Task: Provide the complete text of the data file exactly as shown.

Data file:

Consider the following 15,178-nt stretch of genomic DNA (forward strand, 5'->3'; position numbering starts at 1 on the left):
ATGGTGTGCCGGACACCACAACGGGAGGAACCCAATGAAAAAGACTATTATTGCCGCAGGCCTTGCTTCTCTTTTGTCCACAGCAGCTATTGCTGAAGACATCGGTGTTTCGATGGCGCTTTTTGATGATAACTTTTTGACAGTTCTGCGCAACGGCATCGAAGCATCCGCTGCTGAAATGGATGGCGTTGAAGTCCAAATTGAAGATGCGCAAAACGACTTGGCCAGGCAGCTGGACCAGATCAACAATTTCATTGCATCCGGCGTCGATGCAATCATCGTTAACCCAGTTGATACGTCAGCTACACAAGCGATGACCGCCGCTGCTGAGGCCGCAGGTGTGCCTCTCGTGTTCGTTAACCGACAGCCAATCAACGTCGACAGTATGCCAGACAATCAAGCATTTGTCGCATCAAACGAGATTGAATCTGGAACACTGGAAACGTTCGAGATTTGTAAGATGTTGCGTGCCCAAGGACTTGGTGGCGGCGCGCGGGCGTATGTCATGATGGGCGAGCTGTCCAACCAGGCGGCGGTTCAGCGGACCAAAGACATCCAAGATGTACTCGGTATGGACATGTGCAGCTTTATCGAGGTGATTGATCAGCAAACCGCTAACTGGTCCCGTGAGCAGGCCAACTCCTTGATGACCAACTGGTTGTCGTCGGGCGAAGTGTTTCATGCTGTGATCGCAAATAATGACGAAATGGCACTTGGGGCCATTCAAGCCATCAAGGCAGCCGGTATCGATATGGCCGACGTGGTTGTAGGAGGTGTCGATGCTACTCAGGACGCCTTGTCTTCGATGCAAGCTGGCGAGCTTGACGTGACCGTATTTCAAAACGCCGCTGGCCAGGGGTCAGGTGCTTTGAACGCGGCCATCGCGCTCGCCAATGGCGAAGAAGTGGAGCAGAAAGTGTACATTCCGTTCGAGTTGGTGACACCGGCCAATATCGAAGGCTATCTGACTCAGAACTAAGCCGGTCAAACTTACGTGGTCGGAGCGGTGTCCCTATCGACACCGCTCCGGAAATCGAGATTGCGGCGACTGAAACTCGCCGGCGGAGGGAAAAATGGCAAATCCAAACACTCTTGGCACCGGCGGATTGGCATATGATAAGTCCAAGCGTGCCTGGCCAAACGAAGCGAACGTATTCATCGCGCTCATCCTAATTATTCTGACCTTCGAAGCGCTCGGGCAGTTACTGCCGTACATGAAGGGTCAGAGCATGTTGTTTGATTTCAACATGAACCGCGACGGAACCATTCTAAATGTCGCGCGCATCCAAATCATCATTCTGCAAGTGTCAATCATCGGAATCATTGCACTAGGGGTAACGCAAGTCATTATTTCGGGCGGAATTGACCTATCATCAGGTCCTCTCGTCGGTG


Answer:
Consider the following 15,178-nt stretch of genomic DNA (forward strand, 5'->3'; position numbering starts at 1 on the left):
ATGGTGTGCCGGACACCACAACGGGAGGAACCCAATGAAAAAGACTATTATTGCCGCAGGCCTTGCTTCTCTTTTGTCCACAGCAGCTATTGCTGAAGACATCGGTGTTTCGATGGCGCTTTTTGATGATAACTTTTTGACAGTTCTGCGCAACGGCATCGAAGCATCCGCTGCTGAAATGGATGGCGTTGAAGTCCAAATTGAAGATGCGCAAAACGACTTGGCCAGGCAGCTGGACCAGATCAACAATTTCATTGCATCCGGCGTCGATGCAATCATCGTTAACCCAGTTGATACGTCAGCTACACAAGCGATGACCGCCGCTGCTGAGGCCGCAGGTGTGCCTCTCGTGTTCGTTAACCGACAGCCAATCAACGTCGACAGTATGCCAGACAATCAAGCATTTGTCGCATCAAACGAGATTGAATCTGGAACACTGGAAACGTTCGAGATTTGTAAGATGTTGCGTGCCCAAGGACTTGGTGGCGGCGCGCGGGCGTATGTCATGATGGGCGAGCTGTCCAACCAGGCGGCGGTTCAGCGGACCAAAGACATCCAAGATGTACTCGGTATGGACATGTGCAGCTTTATCGAGGTGATTGATCAGCAAACCGCTAACTGGTCCCGTGAGCAGGCCAACTCCTTGATGACCAACTGGTTGTCGTCGGGCGAAGTGTTTCATGCTGTGATCGCAAATAATGACGAAATGGCACTTGGGGCCATTCAAGCCATCAAGGCAGCCGGTATCGATATGGCCGACGTGGTTGTAGGAGGTGTCGATGCTACTCAGGACGCCTTGTCTTCGATGCAAGCTGGCGAGCTTGACGTGACCGTATTTCAAAACGCCGCTGGCCAGGGGTCAGGTGCTTTGAACGCGGCCATCGCGCTCGCCAATGGCGAAGAAGTGGAGCAGAAAGTGTACATTCCGTTCGAGTTGGTGACACCGGCCAATATCGAAGGCTATCTGACTCAGAACTAAGCCGGTCAAACTTACGTGGTCGGAGCGGTGTCCCTATCGACACCGCTCCGGAAATCGAGATTGCGGCGACTGAAACTCGCCGGCGGAGGGAAAAATGGCAAATCCAAACACTCTTGGCACCGGCGGATTGGCATATGATAAGTCCAAGCGTGCCTGGCCAAACGAAGCGAACGTATTCATCGCGCTCATCCTAATTATTCTGACCTTCGAAGCGCTCGGGCAGTTACTGCCGTACATGAAGGGTCAGAGCATGTTGTTTGATTTCAACATGAACCGCGACGGAACCATTCTAAATGTCGCGCGCATCCAAATCATCATTCTGCAAGTGTCAATCATCGGAATCATTGCACTAGGGGTAACGCAAGTCATTATTTCGGGCGGAATTGACCTATCATCAGGTCCTCTCGTCGGTG